Mr. Temporary Deputy Speaker, Sir, this Motion is timely and it is very important that we decentralize the issuance of identity cards. âDecentralizationâ means that that
Thank you, Mr. Temporary deputy Speaker, Sir. I am glad to see that the Minister is now here and he can take notes although there was collective responsibility from our Minister. I just want to reiterate what my colleagues have already said that this is a constitutional right. The Constitution mentions it in more than two sections. We have Article 6(3) and also in Article 12(b). This is a right for all Kenyans. Kenyans are crying across this country because of the issue of identity cards. If you go to schools, you will find that students are talking about leaving school without their identity cards. If you are looking for employment, you will find that everybody is saying that they cannot get a job because they do not have an identity card. If you go to any institution, you will find that everybody is crying aloud. What is the problem?
I fully support this Motion that we must decentralize this activity. The activity must be decentralized to the counties. It is the counties where we can gather real information. I believe that even the supposed corruption that we have heard--- We have been told that there are undeserving Kenyans who have acquired Kenyan identity cards just because of money and yet the deserving Kenyans who should get the identity cards do not get them because they are unable give out money. We would like to tell the Ministry that this must be done with the urgency that it deserves; decentralization. We now have 47 counties which are firmly in our Constitution. If this activity is done at the county level, it will be expedited and will be faster. This will enable us to issue more Kenyans with identity cards than we are able to do at the moment. Mr. Temporary Deputy Speaker, Sir, we are approaching 2012. All of us are interested parties, all of us are stakeholders. We want as many of our voters to be registered before 2012. But then again where is the problem? It is in the issuance of identity cards (IDs). We again have that problem. We want one form of identification in this country. We want to urge the Ministry of State for Immigration and Registration of Persons and other connected Ministries that we should be able to use one form of ID. Once you are registered with an ID, you should be able to use it both for voting and for any other business such as acquiring a job. Once everything is in a database, all we need is one form of identification, so that the only other thing you need is a passport when you want to travel out of the country. Mr. Temporary Deputy Speaker, Sir, I want to inform you that in my constituency in Sotik, we have an area, one of the divisions, Abosi--- I think every other person in that
Thank you, Mr. Temporary Deputy Speaker, Sir. This is a wonderful morning when we have this Motion on the Floor of this House. I would like to support it. This document called the ID is an essential document for any Kenyan. If you want employment, you need an ID. Even when you are dead, you still need an ID to be registered that as dead. If you want to open a bank account, you need an ID. If you want to register an organization in this country, you need an ID. If you want to vote, you need an ID.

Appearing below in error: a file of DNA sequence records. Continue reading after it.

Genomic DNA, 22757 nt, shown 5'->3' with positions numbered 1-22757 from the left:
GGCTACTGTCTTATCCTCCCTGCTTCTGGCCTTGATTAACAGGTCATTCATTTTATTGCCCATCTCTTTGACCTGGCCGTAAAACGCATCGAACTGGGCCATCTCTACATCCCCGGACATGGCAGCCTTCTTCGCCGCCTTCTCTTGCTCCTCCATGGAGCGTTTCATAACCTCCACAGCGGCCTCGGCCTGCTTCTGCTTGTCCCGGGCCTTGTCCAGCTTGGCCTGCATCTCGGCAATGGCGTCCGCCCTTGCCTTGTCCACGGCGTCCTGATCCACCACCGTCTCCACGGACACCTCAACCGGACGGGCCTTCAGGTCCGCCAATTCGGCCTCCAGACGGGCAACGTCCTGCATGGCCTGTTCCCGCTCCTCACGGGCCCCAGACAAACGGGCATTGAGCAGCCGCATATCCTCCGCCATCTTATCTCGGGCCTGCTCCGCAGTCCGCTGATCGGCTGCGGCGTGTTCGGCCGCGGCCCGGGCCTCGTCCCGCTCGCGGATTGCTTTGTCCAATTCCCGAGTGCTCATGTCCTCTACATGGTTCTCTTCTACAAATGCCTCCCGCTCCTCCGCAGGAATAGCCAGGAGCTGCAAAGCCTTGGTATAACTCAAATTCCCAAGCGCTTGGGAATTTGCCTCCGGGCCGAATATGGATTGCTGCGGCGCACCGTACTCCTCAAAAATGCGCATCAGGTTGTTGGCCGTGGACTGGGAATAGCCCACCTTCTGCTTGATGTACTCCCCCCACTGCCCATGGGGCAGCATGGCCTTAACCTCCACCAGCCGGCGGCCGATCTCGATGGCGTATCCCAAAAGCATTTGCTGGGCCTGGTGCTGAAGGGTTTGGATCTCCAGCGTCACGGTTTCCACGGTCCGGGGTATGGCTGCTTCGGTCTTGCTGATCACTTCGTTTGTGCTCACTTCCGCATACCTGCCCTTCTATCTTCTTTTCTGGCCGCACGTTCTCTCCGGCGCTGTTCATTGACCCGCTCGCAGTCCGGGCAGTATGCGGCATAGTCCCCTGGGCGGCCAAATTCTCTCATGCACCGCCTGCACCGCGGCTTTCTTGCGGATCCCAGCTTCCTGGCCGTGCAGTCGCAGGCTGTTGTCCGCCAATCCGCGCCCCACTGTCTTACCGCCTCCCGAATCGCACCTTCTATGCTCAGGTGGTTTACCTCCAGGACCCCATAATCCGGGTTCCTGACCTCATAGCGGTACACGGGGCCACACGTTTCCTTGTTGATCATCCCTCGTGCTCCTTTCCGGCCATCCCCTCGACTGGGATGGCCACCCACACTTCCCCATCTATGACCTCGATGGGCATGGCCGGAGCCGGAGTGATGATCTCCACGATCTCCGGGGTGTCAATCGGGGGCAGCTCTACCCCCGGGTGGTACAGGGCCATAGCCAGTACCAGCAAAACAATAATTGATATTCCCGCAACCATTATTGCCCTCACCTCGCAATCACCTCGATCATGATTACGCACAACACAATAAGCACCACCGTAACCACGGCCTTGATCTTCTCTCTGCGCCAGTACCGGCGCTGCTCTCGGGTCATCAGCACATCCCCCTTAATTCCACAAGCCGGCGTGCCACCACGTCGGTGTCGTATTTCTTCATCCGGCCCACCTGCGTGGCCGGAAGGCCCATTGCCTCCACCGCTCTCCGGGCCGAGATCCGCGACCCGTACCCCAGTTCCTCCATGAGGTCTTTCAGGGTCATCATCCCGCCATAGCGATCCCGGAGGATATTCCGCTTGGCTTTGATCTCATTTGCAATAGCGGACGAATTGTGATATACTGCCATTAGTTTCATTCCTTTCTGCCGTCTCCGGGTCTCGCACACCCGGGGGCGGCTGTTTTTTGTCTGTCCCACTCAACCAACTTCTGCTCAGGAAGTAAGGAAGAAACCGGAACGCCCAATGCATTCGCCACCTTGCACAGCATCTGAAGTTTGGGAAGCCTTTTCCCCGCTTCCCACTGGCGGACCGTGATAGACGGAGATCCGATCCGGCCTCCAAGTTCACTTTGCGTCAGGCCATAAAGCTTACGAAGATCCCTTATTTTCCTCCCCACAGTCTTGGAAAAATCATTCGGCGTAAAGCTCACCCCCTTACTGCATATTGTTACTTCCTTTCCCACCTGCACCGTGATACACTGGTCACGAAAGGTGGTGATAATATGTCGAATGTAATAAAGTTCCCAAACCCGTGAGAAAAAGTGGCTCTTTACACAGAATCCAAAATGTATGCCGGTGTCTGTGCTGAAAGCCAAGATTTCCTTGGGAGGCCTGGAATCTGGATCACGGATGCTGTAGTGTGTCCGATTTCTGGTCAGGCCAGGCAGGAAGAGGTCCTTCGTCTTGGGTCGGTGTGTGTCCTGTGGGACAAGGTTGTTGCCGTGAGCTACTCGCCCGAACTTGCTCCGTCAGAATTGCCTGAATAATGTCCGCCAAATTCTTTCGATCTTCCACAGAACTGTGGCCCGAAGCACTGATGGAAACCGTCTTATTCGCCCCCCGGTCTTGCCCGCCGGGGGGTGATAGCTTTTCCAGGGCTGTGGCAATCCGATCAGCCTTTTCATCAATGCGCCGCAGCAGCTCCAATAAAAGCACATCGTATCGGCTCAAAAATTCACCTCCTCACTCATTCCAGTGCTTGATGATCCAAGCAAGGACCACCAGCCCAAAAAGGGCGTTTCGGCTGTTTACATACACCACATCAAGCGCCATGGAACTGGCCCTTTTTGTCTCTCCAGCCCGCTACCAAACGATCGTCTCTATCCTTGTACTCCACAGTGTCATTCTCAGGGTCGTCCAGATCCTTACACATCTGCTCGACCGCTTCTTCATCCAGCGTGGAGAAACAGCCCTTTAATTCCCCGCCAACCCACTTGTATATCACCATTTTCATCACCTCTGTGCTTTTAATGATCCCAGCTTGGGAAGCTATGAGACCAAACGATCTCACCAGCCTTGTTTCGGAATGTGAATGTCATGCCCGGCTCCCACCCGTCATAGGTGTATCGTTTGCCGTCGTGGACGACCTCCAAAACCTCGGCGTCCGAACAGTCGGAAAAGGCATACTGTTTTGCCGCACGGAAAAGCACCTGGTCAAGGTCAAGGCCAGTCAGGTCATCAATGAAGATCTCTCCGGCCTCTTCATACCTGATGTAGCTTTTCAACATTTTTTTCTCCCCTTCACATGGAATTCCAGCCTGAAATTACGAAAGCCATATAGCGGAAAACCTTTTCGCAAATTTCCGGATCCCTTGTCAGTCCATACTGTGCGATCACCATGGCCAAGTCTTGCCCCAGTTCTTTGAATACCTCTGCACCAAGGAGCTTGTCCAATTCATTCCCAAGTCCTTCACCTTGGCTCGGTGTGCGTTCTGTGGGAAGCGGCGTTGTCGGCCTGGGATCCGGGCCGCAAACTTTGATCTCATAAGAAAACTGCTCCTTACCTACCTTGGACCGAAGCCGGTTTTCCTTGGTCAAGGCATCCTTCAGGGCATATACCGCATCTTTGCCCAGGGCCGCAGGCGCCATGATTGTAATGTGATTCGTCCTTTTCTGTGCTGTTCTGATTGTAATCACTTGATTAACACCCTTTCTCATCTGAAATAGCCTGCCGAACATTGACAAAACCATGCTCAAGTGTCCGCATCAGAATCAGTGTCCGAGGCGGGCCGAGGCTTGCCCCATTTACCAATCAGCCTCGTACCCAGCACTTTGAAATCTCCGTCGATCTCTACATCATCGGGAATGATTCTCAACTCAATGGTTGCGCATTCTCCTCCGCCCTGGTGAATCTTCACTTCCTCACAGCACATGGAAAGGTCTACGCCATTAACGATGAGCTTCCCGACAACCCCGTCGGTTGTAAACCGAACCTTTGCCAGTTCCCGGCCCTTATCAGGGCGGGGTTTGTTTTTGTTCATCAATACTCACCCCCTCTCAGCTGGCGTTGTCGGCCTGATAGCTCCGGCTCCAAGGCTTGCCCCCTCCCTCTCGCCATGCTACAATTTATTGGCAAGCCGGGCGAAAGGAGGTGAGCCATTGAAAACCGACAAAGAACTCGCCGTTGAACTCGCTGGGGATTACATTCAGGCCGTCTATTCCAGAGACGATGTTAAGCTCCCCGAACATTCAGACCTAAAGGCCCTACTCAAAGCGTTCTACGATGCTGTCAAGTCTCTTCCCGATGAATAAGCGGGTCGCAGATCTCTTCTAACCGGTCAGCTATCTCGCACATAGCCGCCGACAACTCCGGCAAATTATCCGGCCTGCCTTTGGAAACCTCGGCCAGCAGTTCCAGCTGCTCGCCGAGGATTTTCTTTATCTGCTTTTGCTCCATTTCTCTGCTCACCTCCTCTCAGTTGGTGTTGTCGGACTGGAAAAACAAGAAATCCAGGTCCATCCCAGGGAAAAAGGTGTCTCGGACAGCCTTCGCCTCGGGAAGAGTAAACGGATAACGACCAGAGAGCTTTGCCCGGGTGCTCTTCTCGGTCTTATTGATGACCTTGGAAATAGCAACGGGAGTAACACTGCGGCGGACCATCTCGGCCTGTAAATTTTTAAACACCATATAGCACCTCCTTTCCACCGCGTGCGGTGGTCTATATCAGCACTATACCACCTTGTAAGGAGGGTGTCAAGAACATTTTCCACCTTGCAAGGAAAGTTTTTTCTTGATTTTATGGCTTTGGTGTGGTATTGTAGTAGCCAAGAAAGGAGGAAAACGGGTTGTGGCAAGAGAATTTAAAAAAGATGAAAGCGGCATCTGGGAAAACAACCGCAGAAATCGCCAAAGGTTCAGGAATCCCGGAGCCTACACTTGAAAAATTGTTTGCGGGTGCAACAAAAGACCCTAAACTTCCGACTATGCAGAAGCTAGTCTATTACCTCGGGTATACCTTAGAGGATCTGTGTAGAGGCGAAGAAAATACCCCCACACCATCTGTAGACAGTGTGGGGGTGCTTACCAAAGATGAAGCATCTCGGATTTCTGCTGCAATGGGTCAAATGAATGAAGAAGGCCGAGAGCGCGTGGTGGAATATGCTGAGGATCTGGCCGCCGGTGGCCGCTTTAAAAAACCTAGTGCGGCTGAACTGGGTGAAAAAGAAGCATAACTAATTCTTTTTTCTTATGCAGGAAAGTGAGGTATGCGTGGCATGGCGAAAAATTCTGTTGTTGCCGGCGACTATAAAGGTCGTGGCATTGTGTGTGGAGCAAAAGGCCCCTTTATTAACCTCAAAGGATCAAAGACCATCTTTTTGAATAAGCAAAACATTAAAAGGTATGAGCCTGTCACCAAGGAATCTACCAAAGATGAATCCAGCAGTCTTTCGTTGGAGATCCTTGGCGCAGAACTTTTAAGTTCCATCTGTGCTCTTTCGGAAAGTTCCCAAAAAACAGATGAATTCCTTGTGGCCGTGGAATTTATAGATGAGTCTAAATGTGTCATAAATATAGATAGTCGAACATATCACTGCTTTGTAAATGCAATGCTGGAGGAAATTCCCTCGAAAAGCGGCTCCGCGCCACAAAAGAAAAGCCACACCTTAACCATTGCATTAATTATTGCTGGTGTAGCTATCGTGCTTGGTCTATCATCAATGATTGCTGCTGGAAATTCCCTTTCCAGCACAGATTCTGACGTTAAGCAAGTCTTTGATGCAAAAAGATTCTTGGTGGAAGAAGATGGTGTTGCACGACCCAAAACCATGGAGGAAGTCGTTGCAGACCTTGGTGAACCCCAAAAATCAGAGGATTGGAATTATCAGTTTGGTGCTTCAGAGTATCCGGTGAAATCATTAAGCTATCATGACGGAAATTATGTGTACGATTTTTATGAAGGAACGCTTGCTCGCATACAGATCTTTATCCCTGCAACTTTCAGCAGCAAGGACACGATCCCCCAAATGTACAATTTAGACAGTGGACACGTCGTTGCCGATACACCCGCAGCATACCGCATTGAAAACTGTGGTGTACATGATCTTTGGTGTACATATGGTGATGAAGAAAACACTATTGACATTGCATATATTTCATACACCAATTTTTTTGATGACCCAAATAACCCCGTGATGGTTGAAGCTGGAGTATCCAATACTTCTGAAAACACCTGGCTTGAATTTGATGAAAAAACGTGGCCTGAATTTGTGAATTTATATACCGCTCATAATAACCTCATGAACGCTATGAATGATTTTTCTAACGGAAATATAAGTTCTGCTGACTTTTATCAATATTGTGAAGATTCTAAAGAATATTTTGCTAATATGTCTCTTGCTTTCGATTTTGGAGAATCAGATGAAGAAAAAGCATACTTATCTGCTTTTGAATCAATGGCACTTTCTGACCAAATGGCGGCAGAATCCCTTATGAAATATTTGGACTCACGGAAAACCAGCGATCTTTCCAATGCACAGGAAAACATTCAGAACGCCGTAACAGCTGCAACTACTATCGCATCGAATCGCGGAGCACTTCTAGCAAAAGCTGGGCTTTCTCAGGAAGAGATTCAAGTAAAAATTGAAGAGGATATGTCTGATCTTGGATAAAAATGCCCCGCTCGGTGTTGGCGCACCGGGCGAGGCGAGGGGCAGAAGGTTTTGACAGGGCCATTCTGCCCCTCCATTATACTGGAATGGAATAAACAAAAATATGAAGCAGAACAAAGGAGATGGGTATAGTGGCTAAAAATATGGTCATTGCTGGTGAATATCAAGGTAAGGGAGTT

On a point of order, Mr. Temporary Deputy Speaker, Sir. Did you hear the Assistant Minister say that even when you are dead, you need an ID? Now if you have not attained the age of 18 years, do you need an ID in order to die?
Mr. Temporary Deputy Speaker, Sir, I want to remind the hon. Member that I hope he knows that in his constituency every dead person has to be registered as dead. For you to get the death certificate for that person, you need to surrender the ID. Mr. Temporary Deputy Speaker, Sir, you need this document for any activity in this country. It is impossible to get this document. You make life difficult for every Kenyan who does not have an ID. I remember that when I was young, I was given an ID in school. There were people travelling around registering Kenyan students in schools and giving them IDs within a few days. In those days, we did not have technology. Transportation alone was also very difficult, and we had very few cars around. If those people could travel around to issue IDs--- There were no computers. You know what these people need? These people need just one computer per county, a digital camera because they need to photographs of those to be given IDs, a printer, USB cable to store the information so that you bring it to the headquarters and issue the IDs as you register the person. This idea that when someone wants to register, they need a recommendation from their grandparents who do not know how to write--- I do not know how you are going to teach them to write, so that they write a